Two months after my mom's diagnosis, I got my test results back from the 23andMe DNA test. Thankfully, I have never been freaked out by tests about health or genes and was more just incredibly fascinated and excited to discover things about my health & body that I didn't know before, things that had always been there. But a week before I got my 23andMe test back, my mom found out through the hospital's genetic testing that she is a carrier of the BRCA1 & BRCA2 genes that "belong to a class of genes known as tumor suppressors. Mutation of these genes has been linked to hereditary breast and ovarian cancer." as stated on the National Cancer Institute's site. Learn more about BRCA1 & BRCA2 on the National Cancer Institute's website. That was when I just really wanted to know if I was a carrier too. I've heard from lots of people that they would never want to know if they are carriers of things like this. But I'm the sort of person that would MUCH rather know so I can at least try to help my body out in whatever way I can and heal my mind from the worrying.
I got my 23andMe test back and it said that I did not have any of the common strains of BRCA1 or BRCA2. There were plenty of other fascinating things I learned about my genetic traits from the test but I'll talk about those another day. The fact that I don't have common strains of BRCA1 & BRCA2 didn't actually relieve me of tons of suppressed anxiety or anything because really, I still could have a less common strain. But just simply getting the test results back gave me a sense of peace, knowing and trusting that I had made effort in my own life to learn about my body in more depth. After excitedly obsessing over my test results for a day or two, all of my anxieties and obsessive feelings faded away.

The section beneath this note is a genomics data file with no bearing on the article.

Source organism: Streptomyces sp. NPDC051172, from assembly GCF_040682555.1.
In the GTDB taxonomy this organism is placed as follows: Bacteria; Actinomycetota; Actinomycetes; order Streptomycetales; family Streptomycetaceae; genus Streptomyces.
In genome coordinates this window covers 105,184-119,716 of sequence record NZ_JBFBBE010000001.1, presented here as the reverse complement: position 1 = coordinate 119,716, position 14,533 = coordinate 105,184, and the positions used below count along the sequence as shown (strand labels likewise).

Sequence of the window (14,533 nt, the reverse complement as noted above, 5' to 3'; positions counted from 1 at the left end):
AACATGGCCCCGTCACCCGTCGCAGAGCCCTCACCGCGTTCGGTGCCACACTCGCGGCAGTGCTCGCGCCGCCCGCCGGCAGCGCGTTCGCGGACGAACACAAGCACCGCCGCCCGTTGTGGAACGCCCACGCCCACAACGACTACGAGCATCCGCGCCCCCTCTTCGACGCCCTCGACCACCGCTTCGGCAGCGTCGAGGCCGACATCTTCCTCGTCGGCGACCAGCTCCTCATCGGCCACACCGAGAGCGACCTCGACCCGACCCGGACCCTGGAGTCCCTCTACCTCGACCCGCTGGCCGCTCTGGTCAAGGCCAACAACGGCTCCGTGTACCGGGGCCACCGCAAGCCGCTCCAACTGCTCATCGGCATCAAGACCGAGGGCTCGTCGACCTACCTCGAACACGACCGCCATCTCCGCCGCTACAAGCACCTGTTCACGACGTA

In addition to sending my mom gifts and telling her I love her and care about her more than I did before she was diagnosed, I had also really needed to process my own relationship with my body in a deeper way. I needed to regain some sense of control, and for me that came in an expansion of knowledge. In all that I do, what brings me the greatest sense of peace is remembering that the more I learn, the more there is to learn. The more I understand, the more mystery there is in the world. And going through the obsessive and anxiety filled motions in February, March, and a little of April did help me get back to a healthier place.
I don't know if you can call coping in itself healthy. But it is something that most of us experience when we are amidst trauma or deep sadness. And hopefully, each of our ways of coping eventually come to an end in a way that puts us on a new healthy path of living and thinking. If you feel like you are just in a state of coping right now, try using a productive attitude and actions to push you along. I can't even express how PRO therapy I am. In the most traumatic times in my life and during the quiet times when past traumas started effecting my day to day in unhealthy ways, therapy was a huge sense of comfort, release and healing for me. You are not pathetic for seeking help and guidance. You are wise and strong for allowing someone outside of your experience to help you on your path. Allow yourself to morn, allow yourself time to cry, time to get a little obsessive like I did. But know there is a way to heal from every painful experience. And you have the right to pursue it.
My mom has her second chemo treatment this week. And she is going to a class about how to feel beautiful while experiencing the physical losses due to chemotherapy. She will get to play with some more of the goodies I sent to her in her chemo care package which she has really been enjoying. I am SO proud of her for her positive attitude and her trust in this all of this. And I KNOW that your thoughts, prayers, and kind words have mean't a LOT to her. One of my blog readers was sweet enough to send me a card to deliver to my momma. It made my mom feel so very special knowing that people all over the world are thinking of her.
So if you would like to send her a card, please feel free to send it to:
PO Box 31686
Seattle, WA 98103
Thank you everyone for your love over the last few months especially. And keep sending your warm and comforting thoughts our way as she keeps going to chemo over the next 3 months. Let's hope that chemo works it magic and gets that cancer into remission asap.